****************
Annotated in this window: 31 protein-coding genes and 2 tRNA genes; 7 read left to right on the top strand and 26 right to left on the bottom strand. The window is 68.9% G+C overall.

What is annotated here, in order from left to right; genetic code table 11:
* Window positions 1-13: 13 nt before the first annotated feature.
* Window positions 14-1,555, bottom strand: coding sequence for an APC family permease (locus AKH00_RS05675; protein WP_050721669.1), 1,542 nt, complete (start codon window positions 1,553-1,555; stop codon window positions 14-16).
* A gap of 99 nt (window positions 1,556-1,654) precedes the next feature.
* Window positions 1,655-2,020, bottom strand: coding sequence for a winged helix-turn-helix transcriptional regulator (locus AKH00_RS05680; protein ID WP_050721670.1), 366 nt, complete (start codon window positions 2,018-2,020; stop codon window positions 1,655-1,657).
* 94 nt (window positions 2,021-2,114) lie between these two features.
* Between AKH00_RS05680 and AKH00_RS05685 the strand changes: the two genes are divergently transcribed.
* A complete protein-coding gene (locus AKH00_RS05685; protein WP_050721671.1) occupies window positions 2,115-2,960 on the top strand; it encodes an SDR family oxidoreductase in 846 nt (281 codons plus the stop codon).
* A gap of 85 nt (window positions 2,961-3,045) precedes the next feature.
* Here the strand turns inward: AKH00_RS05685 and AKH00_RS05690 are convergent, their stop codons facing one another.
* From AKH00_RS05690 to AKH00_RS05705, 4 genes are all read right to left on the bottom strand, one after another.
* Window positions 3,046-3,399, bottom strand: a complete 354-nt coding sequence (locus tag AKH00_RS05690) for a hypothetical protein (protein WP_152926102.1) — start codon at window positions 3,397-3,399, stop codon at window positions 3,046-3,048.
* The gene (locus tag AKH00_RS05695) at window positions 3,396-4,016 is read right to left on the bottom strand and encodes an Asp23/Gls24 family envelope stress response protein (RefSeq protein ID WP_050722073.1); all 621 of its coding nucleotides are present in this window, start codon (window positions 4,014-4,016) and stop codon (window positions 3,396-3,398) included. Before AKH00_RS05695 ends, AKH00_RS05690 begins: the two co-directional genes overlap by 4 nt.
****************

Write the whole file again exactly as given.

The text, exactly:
Annotated in this window: 31 protein-coding genes and 2 tRNA genes; 7 read left to right on the top strand and 26 right to left on the bottom strand. The window is 68.9% G+C overall.

What is annotated here, in order from left to right; genetic code table 11:
* Window positions 1-13: 13 nt before the first annotated feature.
* Window positions 14-1,555, bottom strand: coding sequence for an APC family permease (locus AKH00_RS05675; protein WP_050721669.1), 1,542 nt, complete (start codon window positions 1,553-1,555; stop codon window positions 14-16).
* A gap of 99 nt (window positions 1,556-1,654) precedes the next feature.
* Window positions 1,655-2,020, bottom strand: coding sequence for a winged helix-turn-helix transcriptional regulator (locus AKH00_RS05680; protein ID WP_050721670.1), 366 nt, complete (start codon window positions 2,018-2,020; stop codon window positions 1,655-1,657).
* 94 nt (window positions 2,021-2,114) lie between these two features.
* Between AKH00_RS05680 and AKH00_RS05685 the strand changes: the two genes are divergently transcribed.
* A complete protein-coding gene (locus AKH00_RS05685; protein WP_050721671.1) occupies window positions 2,115-2,960 on the top strand; it encodes an SDR family oxidoreductase in 846 nt (281 codons plus the stop codon).
* A gap of 85 nt (window positions 2,961-3,045) precedes the next feature.
* Here the strand turns inward: AKH00_RS05685 and AKH00_RS05690 are convergent, their stop codons facing one another.
* From AKH00_RS05690 to AKH00_RS05705, 4 genes are all read right to left on the bottom strand, one after another.
* Window positions 3,046-3,399, bottom strand: a complete 354-nt coding sequence (locus tag AKH00_RS05690) for a hypothetical protein (protein WP_152926102.1) — start codon at window positions 3,397-3,399, stop codon at window positions 3,046-3,048.
* The gene (locus tag AKH00_RS05695) at window positions 3,396-4,016 is read right to left on the bottom strand and encodes an Asp23/Gls24 family envelope stress response protein (RefSeq protein ID WP_050722073.1); all 621 of its coding nucleotides are present in this window, start codon (window positions 4,014-4,016) and stop codon (window positions 3,396-3,398) included. Before AKH00_RS05695 ends, AKH00_RS05690 begins: the two co-directional genes overlap by 4 nt.